MONTREAL, June 28, 2012 /CNW/ - The Coalition of Rail Shippers (CRS) has presented the federal government with suggested principles to revise the Canada Transportation Act to improve rail freight service in Canada. The principles are contained in a letter delivered to the Minister of Transport, Denis Lebel. They were also handed out yesterday to the Minister of Agriculture, Gerry Ritz, after a meeting between the Minister and members of the CRS in Montreal.
The move follows last week's release of the Dinning report after his facilitation process failed to bridge the gap between rail customers and the railways. At that time, the government again pledged to bring in legislation this fall to give shippers the right to service agreements with the railways and a process to establish such agreements should commercial negotiations fail.
"The government has asked stakeholders to engage in the process and rail shippers are keen to do so," said the Chair of the CRS, Bob Ballantyne. "We are proposing measures that will address the imbalance in market power enjoyed by the railways. It is critical that the proposed legislation succeed in establishing a climate where normal commercial negotiations can take place."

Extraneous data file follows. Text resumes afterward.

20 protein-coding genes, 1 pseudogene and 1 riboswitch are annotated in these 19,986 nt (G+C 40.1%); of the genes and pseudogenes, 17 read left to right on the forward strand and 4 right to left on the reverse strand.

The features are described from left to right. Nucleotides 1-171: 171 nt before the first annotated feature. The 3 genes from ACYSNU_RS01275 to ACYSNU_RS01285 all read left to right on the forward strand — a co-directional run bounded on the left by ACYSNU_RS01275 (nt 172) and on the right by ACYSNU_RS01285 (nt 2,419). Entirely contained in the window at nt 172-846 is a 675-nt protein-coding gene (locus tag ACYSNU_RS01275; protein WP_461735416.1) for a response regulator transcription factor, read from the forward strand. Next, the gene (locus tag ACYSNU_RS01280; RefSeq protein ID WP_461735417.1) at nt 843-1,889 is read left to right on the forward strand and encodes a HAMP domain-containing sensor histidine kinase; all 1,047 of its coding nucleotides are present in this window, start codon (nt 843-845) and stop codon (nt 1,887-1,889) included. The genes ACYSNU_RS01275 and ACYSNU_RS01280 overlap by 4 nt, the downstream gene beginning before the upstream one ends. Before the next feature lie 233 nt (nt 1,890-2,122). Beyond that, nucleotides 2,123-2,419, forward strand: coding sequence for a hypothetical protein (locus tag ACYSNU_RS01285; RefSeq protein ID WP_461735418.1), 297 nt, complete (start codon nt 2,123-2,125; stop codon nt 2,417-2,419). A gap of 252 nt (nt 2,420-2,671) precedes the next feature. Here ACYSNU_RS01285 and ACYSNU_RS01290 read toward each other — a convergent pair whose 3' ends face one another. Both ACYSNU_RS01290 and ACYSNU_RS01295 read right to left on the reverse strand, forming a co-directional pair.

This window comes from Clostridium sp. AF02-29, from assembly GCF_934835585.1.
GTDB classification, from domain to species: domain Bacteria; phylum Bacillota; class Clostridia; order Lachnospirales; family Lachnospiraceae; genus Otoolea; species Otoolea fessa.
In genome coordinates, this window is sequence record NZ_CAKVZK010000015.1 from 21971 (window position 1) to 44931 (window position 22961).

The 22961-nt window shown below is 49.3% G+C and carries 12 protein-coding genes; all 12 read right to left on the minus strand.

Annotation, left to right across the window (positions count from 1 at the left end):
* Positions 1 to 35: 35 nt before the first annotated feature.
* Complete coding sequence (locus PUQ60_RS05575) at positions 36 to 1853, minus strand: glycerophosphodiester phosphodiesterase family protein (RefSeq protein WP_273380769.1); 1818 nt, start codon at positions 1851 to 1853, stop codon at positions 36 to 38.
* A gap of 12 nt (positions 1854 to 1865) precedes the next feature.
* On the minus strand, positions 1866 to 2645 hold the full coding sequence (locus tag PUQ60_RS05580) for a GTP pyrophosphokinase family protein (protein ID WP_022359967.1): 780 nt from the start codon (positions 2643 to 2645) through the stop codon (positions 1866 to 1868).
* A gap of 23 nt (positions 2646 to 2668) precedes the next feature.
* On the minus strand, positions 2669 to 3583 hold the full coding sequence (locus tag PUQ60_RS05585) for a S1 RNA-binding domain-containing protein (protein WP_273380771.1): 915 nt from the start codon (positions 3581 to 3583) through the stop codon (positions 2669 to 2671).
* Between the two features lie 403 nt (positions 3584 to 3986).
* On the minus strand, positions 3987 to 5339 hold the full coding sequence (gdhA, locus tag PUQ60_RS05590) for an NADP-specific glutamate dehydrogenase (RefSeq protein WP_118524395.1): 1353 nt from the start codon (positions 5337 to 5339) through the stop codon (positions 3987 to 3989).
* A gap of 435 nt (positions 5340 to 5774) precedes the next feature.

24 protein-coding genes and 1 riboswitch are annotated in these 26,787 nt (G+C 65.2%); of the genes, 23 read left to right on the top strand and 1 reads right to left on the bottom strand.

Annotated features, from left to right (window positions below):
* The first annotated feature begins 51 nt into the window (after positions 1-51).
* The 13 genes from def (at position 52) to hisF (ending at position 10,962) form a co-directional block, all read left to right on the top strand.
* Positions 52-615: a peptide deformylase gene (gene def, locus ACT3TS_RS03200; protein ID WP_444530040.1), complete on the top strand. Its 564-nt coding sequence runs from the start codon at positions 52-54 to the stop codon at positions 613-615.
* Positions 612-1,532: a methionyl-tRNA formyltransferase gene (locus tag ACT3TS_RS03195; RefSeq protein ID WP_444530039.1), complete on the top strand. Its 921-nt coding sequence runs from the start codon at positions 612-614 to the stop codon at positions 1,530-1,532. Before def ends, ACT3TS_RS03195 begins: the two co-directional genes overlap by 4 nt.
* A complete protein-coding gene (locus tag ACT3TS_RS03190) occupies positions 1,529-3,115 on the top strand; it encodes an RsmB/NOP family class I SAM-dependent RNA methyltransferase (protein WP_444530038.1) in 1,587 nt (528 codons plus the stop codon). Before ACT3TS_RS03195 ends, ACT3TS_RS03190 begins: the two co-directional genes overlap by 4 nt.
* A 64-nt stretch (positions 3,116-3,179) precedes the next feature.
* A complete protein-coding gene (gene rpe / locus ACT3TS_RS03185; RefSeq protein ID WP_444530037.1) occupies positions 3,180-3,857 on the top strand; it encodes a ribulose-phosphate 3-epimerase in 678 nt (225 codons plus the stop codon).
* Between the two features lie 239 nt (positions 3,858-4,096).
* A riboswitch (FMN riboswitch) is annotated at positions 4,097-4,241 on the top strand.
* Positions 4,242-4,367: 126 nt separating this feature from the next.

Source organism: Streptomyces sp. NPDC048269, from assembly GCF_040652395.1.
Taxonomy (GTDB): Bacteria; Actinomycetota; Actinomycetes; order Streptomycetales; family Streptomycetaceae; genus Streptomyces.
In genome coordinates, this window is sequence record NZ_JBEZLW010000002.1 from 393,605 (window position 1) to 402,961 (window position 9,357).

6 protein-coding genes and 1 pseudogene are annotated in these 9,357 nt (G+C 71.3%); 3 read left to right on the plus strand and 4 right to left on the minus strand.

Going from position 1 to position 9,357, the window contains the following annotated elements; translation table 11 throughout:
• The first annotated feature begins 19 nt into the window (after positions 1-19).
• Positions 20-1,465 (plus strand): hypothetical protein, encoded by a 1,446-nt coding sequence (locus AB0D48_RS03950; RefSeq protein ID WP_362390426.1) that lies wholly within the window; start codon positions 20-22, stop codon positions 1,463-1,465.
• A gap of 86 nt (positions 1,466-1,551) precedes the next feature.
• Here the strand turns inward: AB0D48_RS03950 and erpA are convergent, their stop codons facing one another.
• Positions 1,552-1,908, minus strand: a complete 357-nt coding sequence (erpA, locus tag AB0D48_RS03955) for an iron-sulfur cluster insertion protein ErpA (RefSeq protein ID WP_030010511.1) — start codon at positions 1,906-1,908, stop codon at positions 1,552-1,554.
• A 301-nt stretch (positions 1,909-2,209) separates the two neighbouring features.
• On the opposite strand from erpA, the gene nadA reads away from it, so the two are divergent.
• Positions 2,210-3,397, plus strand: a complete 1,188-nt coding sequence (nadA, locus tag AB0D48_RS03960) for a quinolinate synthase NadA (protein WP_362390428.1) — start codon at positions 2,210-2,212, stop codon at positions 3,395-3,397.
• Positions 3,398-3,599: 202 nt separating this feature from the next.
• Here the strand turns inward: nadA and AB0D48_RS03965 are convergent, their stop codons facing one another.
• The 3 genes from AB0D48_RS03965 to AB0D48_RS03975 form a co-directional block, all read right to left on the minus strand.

The CRS principles include services and obligations, communication protocols, performance standards and consequences for non-performance.
Railway customers, big and small, spend several billion dollars on rail freight services each year. Many resource-based rail customers are captive to the virtual monopoly power enjoyed by the railways. This unacceptable imbalance of power has led to inadequate service which impacts the competitiveness of Canadian businesses and their ability to serve export markets. The Federal Government's Rail Freight Service Review report, tabled in March 2011, stated that: "the major cause of rail service problems is railway market power, which leads to an imbalance in the commercial relationships between the railways and other stakeholders."
"Shippers look forward to working with government officials over the summer on this legislation to redress that imbalance," said Ballantyne. "Our goal is to have legislation that will level the playing field between customers and railways for the benefit of job creation and economic growth for all of Canada.
The Coalition of Rail Shippers represents 18 industry associations that support about two million jobs. Members provide 80% of the revenue of Canadian National and Canadian Pacific railways.